Nationwide provides the best quality and most complete technological solutions available. Though it typically takes on projects from one million to 10 million dollars, the company will work on smaller jobs – such as a boardroom, for example – which often results in much larger works in the future. All projects, from mounting a few displays to tackling large-scale interactive projects in hospitals and universities, are handled with the same dedication to quality and complete client satisfaction.
Nationwide’s experienced staff members are the company’s greatest asset. Much of Nationwide’s work is performed in Ontario, although Quinlan says the company will travel out of province for some clients. Its size is another advantage; housed in the company’s large facility in Mississauga is a high-technology showroom. All systems are built and tested and clients are brought in for any changes. Once signed off on, the system can be loaded and transported to site. The quality control is exceptional.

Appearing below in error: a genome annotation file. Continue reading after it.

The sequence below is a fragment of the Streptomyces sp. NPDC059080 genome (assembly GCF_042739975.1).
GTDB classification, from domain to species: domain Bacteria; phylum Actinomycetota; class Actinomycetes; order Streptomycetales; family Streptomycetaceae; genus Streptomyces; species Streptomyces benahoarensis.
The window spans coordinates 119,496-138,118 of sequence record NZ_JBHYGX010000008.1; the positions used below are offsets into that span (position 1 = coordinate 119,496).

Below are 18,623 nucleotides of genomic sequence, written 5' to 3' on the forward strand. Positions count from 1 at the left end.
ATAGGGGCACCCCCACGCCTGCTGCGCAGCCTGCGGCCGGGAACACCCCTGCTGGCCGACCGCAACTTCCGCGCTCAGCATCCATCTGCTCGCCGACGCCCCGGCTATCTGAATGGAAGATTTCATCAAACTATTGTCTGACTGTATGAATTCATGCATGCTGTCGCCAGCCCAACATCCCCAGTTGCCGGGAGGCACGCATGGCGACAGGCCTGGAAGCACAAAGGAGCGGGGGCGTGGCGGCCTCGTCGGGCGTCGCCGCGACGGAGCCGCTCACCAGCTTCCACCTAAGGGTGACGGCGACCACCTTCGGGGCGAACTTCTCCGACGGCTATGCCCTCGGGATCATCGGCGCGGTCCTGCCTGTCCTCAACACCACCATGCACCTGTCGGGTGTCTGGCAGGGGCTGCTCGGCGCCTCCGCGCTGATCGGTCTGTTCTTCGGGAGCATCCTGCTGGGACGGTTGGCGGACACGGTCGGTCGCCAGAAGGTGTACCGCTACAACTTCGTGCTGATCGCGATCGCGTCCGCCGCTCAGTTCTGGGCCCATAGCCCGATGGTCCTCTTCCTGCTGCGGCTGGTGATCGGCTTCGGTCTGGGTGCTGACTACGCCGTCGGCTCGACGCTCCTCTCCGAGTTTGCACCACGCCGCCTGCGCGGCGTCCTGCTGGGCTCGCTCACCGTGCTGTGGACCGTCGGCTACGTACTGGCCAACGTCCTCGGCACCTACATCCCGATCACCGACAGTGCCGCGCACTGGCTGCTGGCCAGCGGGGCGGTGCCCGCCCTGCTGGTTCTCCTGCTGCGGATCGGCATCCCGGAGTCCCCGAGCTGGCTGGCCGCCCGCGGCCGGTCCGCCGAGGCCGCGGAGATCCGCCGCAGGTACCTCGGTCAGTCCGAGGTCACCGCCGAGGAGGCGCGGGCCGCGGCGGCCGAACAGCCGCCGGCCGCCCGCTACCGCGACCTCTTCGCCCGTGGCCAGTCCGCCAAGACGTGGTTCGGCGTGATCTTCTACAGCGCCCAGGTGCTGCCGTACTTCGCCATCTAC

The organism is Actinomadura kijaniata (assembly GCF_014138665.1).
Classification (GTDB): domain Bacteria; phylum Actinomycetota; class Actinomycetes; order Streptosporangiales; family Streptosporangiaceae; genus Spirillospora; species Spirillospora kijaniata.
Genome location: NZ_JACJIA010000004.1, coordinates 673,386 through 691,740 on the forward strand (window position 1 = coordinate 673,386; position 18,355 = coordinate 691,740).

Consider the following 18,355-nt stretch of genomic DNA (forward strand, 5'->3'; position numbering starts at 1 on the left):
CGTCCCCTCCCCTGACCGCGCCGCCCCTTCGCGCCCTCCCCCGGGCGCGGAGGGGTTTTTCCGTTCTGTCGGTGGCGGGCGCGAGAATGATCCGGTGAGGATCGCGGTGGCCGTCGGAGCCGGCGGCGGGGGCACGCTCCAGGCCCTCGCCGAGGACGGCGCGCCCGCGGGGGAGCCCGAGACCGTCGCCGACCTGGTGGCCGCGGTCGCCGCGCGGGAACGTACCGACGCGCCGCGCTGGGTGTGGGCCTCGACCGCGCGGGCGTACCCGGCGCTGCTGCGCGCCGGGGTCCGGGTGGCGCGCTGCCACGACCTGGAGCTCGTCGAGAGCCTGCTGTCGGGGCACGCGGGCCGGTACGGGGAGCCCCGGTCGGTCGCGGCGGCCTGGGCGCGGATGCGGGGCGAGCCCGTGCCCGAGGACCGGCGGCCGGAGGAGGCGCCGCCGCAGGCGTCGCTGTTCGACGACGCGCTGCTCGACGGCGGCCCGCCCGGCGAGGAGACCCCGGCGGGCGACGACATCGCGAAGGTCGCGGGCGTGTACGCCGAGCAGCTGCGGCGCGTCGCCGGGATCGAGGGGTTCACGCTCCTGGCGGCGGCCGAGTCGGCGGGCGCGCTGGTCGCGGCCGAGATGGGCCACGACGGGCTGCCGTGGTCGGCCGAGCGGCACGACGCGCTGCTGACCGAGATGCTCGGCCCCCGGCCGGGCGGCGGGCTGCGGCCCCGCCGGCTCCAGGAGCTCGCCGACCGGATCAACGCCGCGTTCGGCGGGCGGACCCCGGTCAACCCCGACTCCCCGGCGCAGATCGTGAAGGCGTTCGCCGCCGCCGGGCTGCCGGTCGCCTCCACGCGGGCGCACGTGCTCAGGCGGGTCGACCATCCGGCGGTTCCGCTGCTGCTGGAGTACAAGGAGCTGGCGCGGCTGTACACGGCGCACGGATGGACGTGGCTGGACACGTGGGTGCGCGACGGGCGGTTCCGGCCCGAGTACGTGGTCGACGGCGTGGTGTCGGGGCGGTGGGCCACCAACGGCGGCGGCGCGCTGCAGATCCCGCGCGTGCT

Nationwide works for Fortune 500 companies, law firms, hospitals, universities, and government agencies and is presently busy with eight projects at the University of Toronto and is installing multi-million-dollar projector systems at Centennial College.
Quinlan says Nationwide considers itself less of an AV integration company and more of an IT integration company because that’s how the industry has evolved. “You have to run with the changes and accept it; otherwise you won’t be here tomorrow. We get the picture long-term and are in this for the long haul. We are more interested in building lasting client relationships, not just completing one job.”